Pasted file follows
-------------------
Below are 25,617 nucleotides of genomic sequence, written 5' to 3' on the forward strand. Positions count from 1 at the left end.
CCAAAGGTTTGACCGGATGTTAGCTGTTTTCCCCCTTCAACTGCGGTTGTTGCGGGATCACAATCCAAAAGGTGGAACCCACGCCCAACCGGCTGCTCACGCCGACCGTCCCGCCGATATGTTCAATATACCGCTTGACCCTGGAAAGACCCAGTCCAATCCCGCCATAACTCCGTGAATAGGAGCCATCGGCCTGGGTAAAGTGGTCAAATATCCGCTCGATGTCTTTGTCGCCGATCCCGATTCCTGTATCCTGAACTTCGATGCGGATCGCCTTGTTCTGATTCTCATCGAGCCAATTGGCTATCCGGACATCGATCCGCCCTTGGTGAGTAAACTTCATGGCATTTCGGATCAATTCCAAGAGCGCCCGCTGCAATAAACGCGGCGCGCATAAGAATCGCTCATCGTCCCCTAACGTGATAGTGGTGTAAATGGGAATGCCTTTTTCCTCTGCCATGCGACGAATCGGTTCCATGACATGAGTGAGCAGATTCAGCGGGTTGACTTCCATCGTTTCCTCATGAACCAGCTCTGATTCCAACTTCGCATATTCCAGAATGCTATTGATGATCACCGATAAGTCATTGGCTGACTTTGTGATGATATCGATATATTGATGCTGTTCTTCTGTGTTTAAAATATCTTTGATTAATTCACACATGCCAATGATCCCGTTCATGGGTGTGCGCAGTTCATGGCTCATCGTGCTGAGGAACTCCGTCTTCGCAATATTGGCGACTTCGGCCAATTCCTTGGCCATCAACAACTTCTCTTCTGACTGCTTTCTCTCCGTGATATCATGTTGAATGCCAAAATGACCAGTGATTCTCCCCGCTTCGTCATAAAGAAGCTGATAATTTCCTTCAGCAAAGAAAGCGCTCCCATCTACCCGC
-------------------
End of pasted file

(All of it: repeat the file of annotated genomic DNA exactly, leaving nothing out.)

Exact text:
Below are 25,617 nucleotides of genomic sequence, written 5' to 3' on the forward strand. Positions count from 1 at the left end.
CCAAAGGTTTGACCGGATGTTAGCTGTTTTCCCCCTTCAACTGCGGTTGTTGCGGGATCACAATCCAAAAGGTGGAACCCACGCCCAACCGGCTGCTCACGCCGACCGTCCCGCCGATATGTTCAATATACCGCTTGACCCTGGAAAGACCCAGTCCAATCCCGCCATAACTCCGTGAATAGGAGCCATCGGCCTGGGTAAAGTGGTCAAATATCCGCTCGATGTCTTTGTCGCCGATCCCGATTCCTGTATCCTGAACTTCGATGCGGATCGCCTTGTTCTGATTCTCATCGAGCCAATTGGCTATCCGGACATCGATCCGCCCTTGGTGAGTAAACTTCATGGCATTTCGGATCAATTCCAAGAGCGCCCGCTGCAATAAACGCGGCGCGCATAAGAATCGCTCATCGTCCCCTAACGTGATAGTGGTGTAAATGGGAATGCCTTTTTCCTCTGCCATGCGACGAATCGGTTCCATGACATGAGTGAGCAGATTCAGCGGGTTGACTTCCATCGTTTCCTCATGAACCAGCTCTGATTCCAACTTCGCATATTCCAGAATGCTATTGATGATCACCGATAAGTCATTGGCTGACTTTGTGATGATATCGATATATTGATGCTGTTCTTCTGTGTTTAAAATATCTTTGATTAATTCACACATGCCAATGATCCCGTTCATGGGTGTGCGCAGTTCATGGCTCATCGTGCTGAGGAACTCCGTCTTCGCAATATTGGCGACTTCGGCCAATTCCTTGGCCATCAACAACTTCTCTTCTGACTGCTTTCTCTCCGTGATATCATGTTGAATGCCAAAATGACCAGTGATTCTCCCCGCTTCGTCATAAAGAAGCTGATAATTTCCTTCAGCAAAGAAAGCGCTCCCATCTACCCGC